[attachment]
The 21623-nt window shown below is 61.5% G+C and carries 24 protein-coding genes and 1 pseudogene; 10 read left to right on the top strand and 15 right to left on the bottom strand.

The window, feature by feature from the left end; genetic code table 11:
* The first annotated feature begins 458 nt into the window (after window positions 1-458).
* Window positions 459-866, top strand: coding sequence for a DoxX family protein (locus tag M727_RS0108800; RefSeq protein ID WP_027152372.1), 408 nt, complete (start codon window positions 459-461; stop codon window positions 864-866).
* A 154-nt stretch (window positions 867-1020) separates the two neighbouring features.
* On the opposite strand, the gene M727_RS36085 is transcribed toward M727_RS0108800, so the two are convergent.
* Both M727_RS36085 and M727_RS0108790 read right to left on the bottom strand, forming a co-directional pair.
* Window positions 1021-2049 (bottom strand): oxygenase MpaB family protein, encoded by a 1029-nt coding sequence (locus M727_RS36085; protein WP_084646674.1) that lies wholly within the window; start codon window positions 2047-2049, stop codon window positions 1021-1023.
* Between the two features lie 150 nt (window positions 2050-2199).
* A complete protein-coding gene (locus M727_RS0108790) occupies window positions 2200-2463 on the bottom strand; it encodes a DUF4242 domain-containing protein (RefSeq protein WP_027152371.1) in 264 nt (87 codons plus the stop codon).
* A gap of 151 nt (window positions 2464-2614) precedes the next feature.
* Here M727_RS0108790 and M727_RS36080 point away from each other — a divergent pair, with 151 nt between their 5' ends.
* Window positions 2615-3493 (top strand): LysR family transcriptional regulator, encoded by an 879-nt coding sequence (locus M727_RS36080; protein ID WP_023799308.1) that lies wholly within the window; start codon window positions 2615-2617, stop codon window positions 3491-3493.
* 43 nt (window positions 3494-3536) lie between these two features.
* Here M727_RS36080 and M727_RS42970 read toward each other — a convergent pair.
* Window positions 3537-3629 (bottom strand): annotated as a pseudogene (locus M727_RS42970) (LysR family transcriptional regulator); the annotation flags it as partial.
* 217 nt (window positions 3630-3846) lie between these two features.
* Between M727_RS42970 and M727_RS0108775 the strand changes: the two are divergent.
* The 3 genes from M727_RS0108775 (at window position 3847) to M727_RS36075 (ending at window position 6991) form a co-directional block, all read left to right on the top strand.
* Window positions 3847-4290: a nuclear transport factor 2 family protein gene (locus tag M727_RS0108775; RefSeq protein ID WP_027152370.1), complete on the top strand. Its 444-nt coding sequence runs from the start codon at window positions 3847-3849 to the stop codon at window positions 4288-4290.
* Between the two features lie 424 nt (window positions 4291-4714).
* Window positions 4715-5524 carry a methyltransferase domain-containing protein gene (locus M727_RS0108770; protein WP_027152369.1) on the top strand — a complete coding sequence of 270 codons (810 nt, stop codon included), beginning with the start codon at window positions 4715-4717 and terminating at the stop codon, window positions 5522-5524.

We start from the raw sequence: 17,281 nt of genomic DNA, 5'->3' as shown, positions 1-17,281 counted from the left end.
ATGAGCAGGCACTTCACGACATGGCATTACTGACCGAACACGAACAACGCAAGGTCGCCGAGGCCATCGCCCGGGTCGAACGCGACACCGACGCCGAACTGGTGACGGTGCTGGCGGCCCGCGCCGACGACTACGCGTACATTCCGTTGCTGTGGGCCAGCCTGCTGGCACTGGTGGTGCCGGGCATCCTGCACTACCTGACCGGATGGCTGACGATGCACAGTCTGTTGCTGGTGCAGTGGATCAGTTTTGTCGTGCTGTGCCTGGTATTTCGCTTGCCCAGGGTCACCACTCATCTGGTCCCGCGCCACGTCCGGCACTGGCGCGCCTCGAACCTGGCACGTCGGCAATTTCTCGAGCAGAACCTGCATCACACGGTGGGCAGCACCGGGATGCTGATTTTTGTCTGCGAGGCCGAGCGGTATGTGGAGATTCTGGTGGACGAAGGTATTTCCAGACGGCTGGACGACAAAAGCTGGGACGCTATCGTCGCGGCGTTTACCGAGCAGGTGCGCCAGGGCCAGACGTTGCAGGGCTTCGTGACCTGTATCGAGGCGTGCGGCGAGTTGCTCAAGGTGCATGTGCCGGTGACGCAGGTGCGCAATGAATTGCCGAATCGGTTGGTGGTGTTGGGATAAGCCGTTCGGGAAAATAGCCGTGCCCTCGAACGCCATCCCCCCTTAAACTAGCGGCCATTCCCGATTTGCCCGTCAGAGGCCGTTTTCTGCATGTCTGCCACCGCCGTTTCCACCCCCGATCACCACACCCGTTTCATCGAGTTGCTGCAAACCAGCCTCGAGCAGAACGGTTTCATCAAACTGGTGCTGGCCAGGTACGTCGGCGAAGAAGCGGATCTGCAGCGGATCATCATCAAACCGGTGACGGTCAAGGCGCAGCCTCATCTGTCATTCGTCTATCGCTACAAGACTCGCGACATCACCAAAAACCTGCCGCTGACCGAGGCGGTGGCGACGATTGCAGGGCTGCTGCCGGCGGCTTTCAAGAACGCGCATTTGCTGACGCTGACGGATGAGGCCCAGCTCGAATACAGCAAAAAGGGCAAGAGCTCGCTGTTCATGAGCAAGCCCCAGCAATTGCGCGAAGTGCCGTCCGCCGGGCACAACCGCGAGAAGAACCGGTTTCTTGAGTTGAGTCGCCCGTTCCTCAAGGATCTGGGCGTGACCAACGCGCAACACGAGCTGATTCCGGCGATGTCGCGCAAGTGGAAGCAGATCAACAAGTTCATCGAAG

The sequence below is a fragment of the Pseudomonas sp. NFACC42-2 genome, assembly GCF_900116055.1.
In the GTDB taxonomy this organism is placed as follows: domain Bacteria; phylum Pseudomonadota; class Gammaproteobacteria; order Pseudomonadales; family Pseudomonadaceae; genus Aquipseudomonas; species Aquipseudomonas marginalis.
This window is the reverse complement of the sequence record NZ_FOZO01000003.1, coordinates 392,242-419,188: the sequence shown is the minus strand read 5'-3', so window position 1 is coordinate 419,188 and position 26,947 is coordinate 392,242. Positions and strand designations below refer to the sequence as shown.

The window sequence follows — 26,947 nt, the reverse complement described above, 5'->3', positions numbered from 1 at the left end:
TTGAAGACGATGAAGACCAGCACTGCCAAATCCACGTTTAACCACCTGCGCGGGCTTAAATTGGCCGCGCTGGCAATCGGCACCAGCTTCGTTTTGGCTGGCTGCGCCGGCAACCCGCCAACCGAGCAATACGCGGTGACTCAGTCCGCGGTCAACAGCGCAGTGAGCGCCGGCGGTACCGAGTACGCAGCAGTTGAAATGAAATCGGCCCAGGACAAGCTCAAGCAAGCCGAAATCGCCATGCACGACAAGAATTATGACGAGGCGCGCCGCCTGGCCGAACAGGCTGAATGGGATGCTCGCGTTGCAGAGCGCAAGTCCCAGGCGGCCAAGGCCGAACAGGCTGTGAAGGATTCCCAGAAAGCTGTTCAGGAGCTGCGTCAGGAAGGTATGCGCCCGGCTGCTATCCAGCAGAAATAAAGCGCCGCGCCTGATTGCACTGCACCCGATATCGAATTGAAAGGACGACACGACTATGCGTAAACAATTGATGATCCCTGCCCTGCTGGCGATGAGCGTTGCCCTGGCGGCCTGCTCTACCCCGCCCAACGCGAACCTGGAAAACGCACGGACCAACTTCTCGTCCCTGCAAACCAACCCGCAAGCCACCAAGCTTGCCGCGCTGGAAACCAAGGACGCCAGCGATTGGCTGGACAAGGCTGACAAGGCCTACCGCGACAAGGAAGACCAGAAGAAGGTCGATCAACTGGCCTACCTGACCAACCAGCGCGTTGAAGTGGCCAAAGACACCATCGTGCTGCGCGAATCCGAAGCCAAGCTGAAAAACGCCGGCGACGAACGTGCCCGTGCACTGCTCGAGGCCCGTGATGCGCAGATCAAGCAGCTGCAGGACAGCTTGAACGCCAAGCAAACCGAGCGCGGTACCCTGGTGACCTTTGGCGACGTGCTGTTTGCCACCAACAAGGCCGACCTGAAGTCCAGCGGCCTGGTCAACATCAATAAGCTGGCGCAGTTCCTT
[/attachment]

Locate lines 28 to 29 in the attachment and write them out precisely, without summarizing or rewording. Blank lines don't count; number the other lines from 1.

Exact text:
The window sequence follows — 26,947 nt, the reverse complement described above, 5'->3', positions numbered from 1 at the left end:
TTGAAGACGATGAAGACCAGCACTGCCAAATCCACGTTTAACCACCTGCGCGGGCTTAAATTGGCCGCGCTGGCAATCGGCACCAGCTTCGTTTTGGCTGGCTGCGCCGGCAACCCGCCAACCGAGCAATACGCGGTGACTCAGTCCGCGGTCAACAGCGCAGTGAGCGCCGGCGGTACCGAGTACGCAGCAGTTGAAATGAAATCGGCCCAGGACAAGCTCAAGCAAGCCGAAATCGCCATGCACGACAAGAATTATGACGAGGCGCGCCGCCTGGCCGAACAGGCTGAATGGGATGCTCGCGTTGCAGAGCGCAAGTCCCAGGCGGCCAAGGCCGAACAGGCTGTGAAGGATTCCCAGAAAGCTGTTCAGGAGCTGCGTCAGGAAGGTATGCGCCCGGCTGCTATCCAGCAGAAATAAAGCGCCGCGCCTGATTGCACTGCACCCGATATCGAATTGAAAGGACGACACGACTATGCGTAAACAATTGATGATCCCTGCCCTGCTGGCGATGAGCGTTGCCCTGGCGGCCTGCTCTACCCCGCCCAACGCGAACCTGGAAAACGCACGGACCAACTTCTCGTCCCTGCAAACCAACCCGCAAGCCACCAAGCTTGCCGCGCTGGAAACCAAGGACGCCAGCGATTGGCTGGACAAGGCTGACAAGGCCTACCGCGACAAGGAAGACCAGAAGAAGGTCGATCAACTGGCCTACCTGACCAACCAGCGCGTTGAAGTGGCCAAAGACACCATCGTGCTGCGCGAATCCGAAGCCAAGCTGAAAAACGCCGGCGACGAACGTGCCCGTGCACTGCTCGAGGCCCGTGATGCGCAGATCAAGCAGCTGCAGGACAGCTTGAACGCCAAGCAAACCGAGCGCGGTACCCTGGTGACCTTTGGCGACGTGCTGTTTGCCACCAACAAGGCCGACCTGAAGTCCAGCGGCCTGGTCAACATCAATAAGCTGGCGCAGTTCCTT